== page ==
However, most locations in the upper and central North Island will likely see either little change or small decreases in soil moisture levels during the next week.
Soil moisture increases will be possible in the next week along the West Coast, although minor to moderate decreases are likely in most other parts of the South Island.
And while conditions have improved in most regions, NIWA meteorologist Ben Noll says river flows and soil moisture levels remain below normal for large parts of the North Island and upper South Island while before last weekend drought still persisted in the Coromandel Peninsula.
Soil moisture increases will be likely in the next week along the West Coast and in parts of the upper South Island.
Many parts of the South Island saw small soil moisture increases during the past week, although small decreases were observed in northern Canterbury.While soil moisture increases will be possible in the lower South Island during the next week, expect further decreases across Marlborough and Canterbury.
While moderate soil moisture increases occurred across Tasman, West Coast, and the lower South Island, slight decreases were observed across much of Canterbury.With significant rainfall possible in parts of the North Island, many locations will likely see minor to moderate soil moisture increases during the next week.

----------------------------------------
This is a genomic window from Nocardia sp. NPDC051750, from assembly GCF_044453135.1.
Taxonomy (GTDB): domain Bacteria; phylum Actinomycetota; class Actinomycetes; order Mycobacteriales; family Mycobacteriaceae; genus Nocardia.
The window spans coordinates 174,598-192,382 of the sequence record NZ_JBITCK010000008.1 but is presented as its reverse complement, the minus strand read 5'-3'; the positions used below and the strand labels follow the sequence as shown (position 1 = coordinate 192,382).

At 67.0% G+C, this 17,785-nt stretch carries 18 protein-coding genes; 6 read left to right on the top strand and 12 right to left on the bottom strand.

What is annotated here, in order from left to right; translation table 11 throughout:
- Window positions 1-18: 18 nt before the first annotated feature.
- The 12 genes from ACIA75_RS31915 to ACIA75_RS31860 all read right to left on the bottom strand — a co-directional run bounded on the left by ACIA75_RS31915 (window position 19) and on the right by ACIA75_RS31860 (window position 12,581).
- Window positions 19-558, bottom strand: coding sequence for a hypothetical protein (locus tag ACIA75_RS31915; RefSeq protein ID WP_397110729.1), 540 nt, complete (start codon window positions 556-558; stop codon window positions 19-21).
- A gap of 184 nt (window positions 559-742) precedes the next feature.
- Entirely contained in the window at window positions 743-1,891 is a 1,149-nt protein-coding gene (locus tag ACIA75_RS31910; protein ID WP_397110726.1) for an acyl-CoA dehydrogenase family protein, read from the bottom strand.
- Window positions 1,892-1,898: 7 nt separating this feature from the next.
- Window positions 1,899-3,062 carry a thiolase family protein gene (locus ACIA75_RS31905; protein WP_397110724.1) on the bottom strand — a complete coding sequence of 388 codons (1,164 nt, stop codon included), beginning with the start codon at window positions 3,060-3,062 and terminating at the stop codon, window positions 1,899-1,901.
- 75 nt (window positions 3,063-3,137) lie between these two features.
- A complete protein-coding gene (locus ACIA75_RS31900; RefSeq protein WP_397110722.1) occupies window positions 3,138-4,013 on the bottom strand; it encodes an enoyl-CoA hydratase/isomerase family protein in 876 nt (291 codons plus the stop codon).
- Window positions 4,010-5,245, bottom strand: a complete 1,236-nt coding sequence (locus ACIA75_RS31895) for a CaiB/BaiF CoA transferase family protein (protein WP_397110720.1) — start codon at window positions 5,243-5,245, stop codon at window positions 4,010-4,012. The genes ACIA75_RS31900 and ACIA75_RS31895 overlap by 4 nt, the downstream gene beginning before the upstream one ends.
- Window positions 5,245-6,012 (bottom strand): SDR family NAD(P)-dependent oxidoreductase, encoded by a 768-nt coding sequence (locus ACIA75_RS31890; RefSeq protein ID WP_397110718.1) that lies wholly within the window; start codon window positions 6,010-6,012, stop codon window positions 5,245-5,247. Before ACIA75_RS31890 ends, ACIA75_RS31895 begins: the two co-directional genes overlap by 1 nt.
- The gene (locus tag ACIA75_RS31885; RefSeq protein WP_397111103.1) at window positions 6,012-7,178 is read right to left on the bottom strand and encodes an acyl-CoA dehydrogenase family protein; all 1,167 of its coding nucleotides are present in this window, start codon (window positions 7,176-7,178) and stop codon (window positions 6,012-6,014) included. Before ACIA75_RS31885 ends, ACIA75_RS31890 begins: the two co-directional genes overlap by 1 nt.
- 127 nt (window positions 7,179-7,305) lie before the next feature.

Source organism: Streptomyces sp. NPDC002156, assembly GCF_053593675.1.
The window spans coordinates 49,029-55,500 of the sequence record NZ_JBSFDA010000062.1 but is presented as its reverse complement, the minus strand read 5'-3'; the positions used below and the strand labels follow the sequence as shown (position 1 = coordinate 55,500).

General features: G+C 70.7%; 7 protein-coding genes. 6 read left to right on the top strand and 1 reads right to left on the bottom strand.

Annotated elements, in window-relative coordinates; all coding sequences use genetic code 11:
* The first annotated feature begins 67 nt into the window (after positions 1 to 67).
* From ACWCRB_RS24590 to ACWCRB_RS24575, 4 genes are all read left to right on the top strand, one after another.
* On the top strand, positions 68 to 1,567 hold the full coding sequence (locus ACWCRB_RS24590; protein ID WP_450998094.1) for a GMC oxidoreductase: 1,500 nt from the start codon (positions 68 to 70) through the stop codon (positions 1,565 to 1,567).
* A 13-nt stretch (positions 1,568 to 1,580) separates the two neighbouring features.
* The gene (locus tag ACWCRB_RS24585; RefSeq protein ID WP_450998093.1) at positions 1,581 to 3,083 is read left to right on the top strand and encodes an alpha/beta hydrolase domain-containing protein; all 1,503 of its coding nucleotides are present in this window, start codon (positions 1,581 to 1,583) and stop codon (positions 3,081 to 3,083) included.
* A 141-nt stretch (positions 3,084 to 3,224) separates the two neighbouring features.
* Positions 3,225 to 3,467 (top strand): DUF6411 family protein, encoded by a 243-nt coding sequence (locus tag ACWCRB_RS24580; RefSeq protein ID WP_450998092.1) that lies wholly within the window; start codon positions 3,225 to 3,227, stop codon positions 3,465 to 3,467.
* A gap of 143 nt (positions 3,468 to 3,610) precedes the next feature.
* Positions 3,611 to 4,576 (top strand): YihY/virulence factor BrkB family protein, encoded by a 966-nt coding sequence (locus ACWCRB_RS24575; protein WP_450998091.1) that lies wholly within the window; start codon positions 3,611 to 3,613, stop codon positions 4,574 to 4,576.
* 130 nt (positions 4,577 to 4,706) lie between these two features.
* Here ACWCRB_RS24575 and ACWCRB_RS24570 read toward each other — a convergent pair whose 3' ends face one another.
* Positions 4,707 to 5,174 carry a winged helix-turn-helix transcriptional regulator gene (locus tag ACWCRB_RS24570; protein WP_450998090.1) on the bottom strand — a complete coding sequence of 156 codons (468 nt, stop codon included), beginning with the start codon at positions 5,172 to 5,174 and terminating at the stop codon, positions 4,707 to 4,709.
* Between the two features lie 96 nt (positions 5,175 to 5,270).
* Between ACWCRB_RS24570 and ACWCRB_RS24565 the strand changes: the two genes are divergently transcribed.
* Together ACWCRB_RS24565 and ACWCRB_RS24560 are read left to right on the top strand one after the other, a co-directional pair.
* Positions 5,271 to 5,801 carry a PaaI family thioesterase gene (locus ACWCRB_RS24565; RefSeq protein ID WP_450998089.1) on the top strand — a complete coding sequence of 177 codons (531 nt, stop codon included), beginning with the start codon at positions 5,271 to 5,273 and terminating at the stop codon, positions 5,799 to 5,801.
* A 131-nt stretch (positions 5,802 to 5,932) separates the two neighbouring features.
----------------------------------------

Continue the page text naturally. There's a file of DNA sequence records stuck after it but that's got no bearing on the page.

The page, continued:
With many locations across the North Island expected to see weekly rainfall totals of 25-40 mm (with isolated higher amounts), minor to moderate soil moisture increases will be likely in most areas.
Generally light rainfall amounts across a majority of the North Island during the next week will likely result in soil moisture decreases in many locations, with most existing hotspots strengthening and expanding at least slightly.
Despite this, soil moisture levels generally decreased slightly during the past week, particularly in the Far North and from Waikato to Hawke’s Bay. The driest soils across the North Island, when compared to normal for this time of the year, are generally found in the northern half of the island along with Wairarapa, while the wettest soils for this time of the year are located in Kapiti Coast.
Due to the likelihood of heavy rain from Uesi, soil moisture levels will likely increase during the next week across the western and lower South Island.
Across the North Island, rainfall of generally less than 5 mm during the past week has led to notable soil moisture decreases for nearly all locations and expansion of existing hotspot coverage.
With the anticipated rainfall in the upcoming week, little or no change in soil moisture levels are expected from the south Waikato northbound, along with parts of southern Hawke’s Bay and coastal Wairarapa, while the rest of the North Island are expected to experience slight soil moisture increases.
Across the South Island, substantial rainfall during the past week led to soil moisture increases along the lower West coast, Fiordland, parts of Otago, lower Canterbury along with northern Tasman and Marlborough.